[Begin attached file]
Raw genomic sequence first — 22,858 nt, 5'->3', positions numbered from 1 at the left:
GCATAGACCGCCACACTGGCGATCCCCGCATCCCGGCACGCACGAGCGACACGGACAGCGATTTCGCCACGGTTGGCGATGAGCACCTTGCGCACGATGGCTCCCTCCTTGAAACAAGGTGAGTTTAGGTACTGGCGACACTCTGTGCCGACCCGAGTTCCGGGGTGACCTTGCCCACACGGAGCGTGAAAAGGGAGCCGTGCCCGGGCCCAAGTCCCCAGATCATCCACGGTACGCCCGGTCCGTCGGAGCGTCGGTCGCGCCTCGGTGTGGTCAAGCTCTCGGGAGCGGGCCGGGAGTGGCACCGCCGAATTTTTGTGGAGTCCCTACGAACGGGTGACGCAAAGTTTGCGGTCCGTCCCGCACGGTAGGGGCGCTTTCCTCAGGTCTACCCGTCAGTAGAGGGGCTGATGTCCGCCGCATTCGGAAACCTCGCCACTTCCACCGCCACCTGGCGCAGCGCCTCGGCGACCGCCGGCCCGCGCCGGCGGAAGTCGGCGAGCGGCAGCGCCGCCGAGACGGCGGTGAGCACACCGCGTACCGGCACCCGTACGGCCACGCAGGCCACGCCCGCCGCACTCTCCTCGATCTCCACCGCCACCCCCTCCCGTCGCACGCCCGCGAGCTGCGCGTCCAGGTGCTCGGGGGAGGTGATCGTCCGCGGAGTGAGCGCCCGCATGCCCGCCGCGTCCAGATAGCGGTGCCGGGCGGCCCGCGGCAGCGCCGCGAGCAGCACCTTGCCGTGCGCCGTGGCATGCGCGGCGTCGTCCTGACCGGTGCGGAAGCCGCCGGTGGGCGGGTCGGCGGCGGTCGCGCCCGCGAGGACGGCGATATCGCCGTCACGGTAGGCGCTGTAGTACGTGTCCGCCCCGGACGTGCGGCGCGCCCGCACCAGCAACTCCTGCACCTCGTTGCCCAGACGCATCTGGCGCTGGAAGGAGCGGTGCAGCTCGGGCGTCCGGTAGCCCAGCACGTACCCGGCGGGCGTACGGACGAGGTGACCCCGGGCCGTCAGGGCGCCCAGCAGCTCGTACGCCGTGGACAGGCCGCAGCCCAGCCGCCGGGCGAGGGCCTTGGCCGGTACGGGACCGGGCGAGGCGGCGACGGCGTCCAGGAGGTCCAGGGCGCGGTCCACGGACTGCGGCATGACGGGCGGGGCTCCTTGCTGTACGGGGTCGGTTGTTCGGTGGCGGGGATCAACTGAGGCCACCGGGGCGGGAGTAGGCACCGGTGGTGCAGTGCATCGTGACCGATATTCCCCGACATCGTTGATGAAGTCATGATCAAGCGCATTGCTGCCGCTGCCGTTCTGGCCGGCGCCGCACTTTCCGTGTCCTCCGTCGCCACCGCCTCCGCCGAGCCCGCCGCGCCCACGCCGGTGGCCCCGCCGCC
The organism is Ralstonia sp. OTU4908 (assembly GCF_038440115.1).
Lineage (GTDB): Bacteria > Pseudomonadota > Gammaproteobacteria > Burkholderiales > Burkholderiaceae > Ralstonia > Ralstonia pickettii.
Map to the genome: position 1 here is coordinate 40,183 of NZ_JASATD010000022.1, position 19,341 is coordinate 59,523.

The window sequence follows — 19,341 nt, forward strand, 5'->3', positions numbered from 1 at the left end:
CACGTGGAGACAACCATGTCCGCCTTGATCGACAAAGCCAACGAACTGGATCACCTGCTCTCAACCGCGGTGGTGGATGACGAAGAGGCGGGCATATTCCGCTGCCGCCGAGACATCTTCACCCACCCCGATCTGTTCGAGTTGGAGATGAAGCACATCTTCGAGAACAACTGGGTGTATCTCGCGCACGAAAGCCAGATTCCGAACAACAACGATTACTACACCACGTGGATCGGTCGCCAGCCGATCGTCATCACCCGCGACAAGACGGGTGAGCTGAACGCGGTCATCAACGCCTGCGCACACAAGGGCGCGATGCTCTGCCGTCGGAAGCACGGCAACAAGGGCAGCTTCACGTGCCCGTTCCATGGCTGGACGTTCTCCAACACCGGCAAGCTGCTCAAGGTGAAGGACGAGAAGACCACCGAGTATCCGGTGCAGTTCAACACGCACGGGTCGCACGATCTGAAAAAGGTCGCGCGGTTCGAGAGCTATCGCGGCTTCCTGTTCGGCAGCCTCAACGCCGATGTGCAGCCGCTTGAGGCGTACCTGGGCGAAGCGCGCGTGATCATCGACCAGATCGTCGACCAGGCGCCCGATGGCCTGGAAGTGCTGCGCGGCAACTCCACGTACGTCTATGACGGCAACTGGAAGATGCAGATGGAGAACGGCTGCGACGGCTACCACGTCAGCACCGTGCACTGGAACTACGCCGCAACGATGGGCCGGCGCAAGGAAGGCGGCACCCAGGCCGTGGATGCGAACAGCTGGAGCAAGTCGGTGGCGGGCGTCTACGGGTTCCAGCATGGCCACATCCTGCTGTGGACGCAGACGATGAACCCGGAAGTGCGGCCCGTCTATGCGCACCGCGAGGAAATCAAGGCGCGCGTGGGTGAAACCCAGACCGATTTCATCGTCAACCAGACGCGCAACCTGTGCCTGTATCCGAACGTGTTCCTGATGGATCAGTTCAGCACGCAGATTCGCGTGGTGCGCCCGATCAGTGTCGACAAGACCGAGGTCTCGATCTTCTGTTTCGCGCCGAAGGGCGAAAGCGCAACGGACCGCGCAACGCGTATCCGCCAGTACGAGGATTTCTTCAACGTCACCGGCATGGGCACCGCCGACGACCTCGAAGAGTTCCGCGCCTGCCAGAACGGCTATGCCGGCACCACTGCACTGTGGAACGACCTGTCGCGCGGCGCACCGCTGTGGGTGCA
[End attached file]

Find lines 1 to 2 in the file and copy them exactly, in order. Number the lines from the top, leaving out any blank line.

Raw genomic sequence first — 22,858 nt, 5'->3', positions numbered from 1 at the left:
GCATAGACCGCCACACTGGCGATCCCCGCATCCCGGCACGCACGAGCGACACGGACAGCGATTTCGCCACGGTTGGCGATGAGCACCTTGCGCACGATGGCTCCCTCCTTGAAACAAGGTGAGTTTAGGTACTGGCGACACTCTGTGCCGACCCGAGTTCCGGGGTGACCTTGCCCACACGGAGCGTGAAAAGGGAGCCGTGCCCGGGCCCAAGTCCCCAGATCATCCACGGTACGCCCGGTCCGTCGGAGCGTCGGTCGCGCCTCGGTGTGGTCAAGCTCTCGGGAGCGGGCCGGGAGTGGCACCGCCGAATTTTTGTGGAGTCCCTACGAACGGGTGACGCAAAGTTTGCGGTCCGTCCCGCACGGTAGGGGCGCTTTCCTCAGGTCTACCCGTCAGTAGAGGGGCTGATGTCCGCCGCATTCGGAAACCTCGCCACTTCCACCGCCACCTGGCGCAGCGCCTCGGCGACCGCCGGCCCGCGCCGGCGGAAGTCGGCGAGCGGCAGCGCCGCCGAGACGGCGGTGAGCACACCGCGTACCGGCACCCGTACGGCCACGCAGGCCACGCCCGCCGCACTCTCCTCGATCTCCACCGCCACCCCCTCCCGTCGCACGCCCGCGAGCTGCGCGTCCAGGTGCTCGGGGGAGGTGATCGTCCGCGGAGTGAGCGCCCGCATGCCCGCCGCGTCCAGATAGCGGTGCCGGGCGGCCCGCGGCAGCGCCGCGAGCAGCACCTTGCCGTGCGCCGTGGCATGCGCGGCGTCGTCCTGACCGGTGCGGAAGCCGCCGGTGGGCGGGTCGGCGGCGGTCGCGCCCGCGAGGACGGCGATATCGCCGTCACGGTAGGCGCTGTAGTACGTGTCCGCCCCGGACGTGCGGCGCGCCCGCACCAGCAACTCCTGCACCTCGTTGCCCAGACGCATCTGGCGCTGGAAGGAGCGGTGCAGCTCGGGCGTCCGGTAGCCCAGCACGTACCCGGCGGGCGTACGGACGAGGTGACCCCGGGCCGTCAGGGCGCCCAGCAGCTCGTACGCCGTGGACAGGCCGCAGCCCAGCCGCCGGGCGAGGGCCTTGGCCGGTACGGGACCGGGCGAGGCGGCGACGGCGTCCAGGAGGTCCAGGGCGCGGTCCACGGACTGCGGCATGACGGGCGGGGCTCCTTGCTGTACGGGGTCGGTTGTTCGGTGGCGGGGATCAACTGAGGCCACCGGGGCGGGAGTAGGCACCGGTGGTGCAGTGCATCGTGACCGATATTCCCCGACATCGTTGATGAAGTCATGATCAAGCGCATTGCTGCCGCTGCCGTTCTGGCCGGCGCCGCACTTTCCGTGTCCTCCGTCGCCACCGCCTCCGCCGAGCCCGCCGCGCCCACGCCGGTGGCCCCGCCGCC